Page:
Weekend Warm-Up: Yak Life and Death, Insurance, and Butter Tea in Tibet

Welcome to the pastoral world of Norbu, Dolma, and their children and neighbors — Tibetan nomads in Nganang County, elevation 4,800 meters.

Life up here revolves around yaks, butter, Buddhist rituals, and fires with special fuel. There are multiple pleasing facets in this 25-minute production, but a central one is its “a day in the life” structure. You’re with Norbu and company from when they awake in the morning until they go to bed in the evening.


What happens in between is often tranquil, sometimes surprising, and consistently impressive.

Right away we learn that Dolma, Norbu’s 52-year-old wife, spent last night in the mountains. She returns on foot in the early morning to no particular ceremony, wearing ordinary clothes, with a nonchalant expression.

a tibetan woman

Dolma. The caption is the narrator’s dialog. Photo: Screenshot


She was looking for a lost yak. She found it.

Life goes on. Yak dung burns longer than firewood, so yak chips fuel the earthen cookstove. Butter tea is nutritious, and so is tsampa, and the nomads take a slow breakfast of it.

As you’d think, that’s one of many sharp contrasts with Western culture. But the demands of the outside world do intrude in some perhaps surprising contexts.

The neighbors have lost a yak, too. When they find it, it’s dead, probably from a long fall in the rocky crags above the camp. The neighbors solicit Norbu and Dolma’s help to “bury” the animal. It’s a touching insight into one dynamic of animal husbandry, sure. But it also points to a side of the trade that’s the opposite of ceremony — a business proposition.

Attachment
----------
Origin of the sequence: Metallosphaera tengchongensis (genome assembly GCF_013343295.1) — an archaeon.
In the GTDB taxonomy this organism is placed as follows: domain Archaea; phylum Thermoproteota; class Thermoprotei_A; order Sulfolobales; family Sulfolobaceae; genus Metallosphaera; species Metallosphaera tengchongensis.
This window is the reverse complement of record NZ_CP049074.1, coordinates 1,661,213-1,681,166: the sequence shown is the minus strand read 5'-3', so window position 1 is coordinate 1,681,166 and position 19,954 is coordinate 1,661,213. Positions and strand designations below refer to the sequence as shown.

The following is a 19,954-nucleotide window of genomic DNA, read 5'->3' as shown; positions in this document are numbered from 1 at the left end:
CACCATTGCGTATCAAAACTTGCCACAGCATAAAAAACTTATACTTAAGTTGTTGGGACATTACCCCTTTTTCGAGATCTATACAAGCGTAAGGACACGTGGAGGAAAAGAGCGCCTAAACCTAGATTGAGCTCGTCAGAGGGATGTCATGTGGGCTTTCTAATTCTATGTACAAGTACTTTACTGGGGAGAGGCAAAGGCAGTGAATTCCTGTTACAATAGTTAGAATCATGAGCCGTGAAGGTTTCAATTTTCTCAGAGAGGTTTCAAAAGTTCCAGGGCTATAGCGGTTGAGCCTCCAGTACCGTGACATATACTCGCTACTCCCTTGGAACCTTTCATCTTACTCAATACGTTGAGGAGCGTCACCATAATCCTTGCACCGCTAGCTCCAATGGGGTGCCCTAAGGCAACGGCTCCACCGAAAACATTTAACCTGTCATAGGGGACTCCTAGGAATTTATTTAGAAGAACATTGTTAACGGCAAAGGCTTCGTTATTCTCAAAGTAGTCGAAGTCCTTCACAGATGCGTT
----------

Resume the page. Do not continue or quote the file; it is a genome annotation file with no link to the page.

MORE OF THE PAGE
The nomads recover the dead animal and dig a grave for it alongside a river. They then snap a photo with its body, holding up some notarizing document that will, ostensibly, produce an insurance payoff. The occasional on-screen graphics enhance the fringe-y feel of this film.

a group of tibetans with paperwork and a dead yak

Photo: Screenshot


The nomads also practice making butter lamps every day. With the naturally derived candles, they seek to “offer the light of wisdom and knowledge, to eliminate the darkness of ignorance.”

tibetan man twirling a prayer wheel

Norbu. Photo: Screenshot


I’ll be thinking about that while I guzzle coffee and fight traffic, hungover and hustling to beat the clock to another eight-hour shift.

And I’ll suppress the urge to look up butter tea recipes on my phone.

Sam Anderson

Sam Anderson takes any writing assignments he can talk his way into while intermittently traveling the American West and Mexico in search of margaritas — er, adventure. He parlayed a decade of roving trade work into a life of fair-weather rock climbing and truck dwelling before (to his parents’ evident relief) finding a way to put his BA in English to use. Sam loves animals, sleeping outdoors, campfire refreshments and a good story.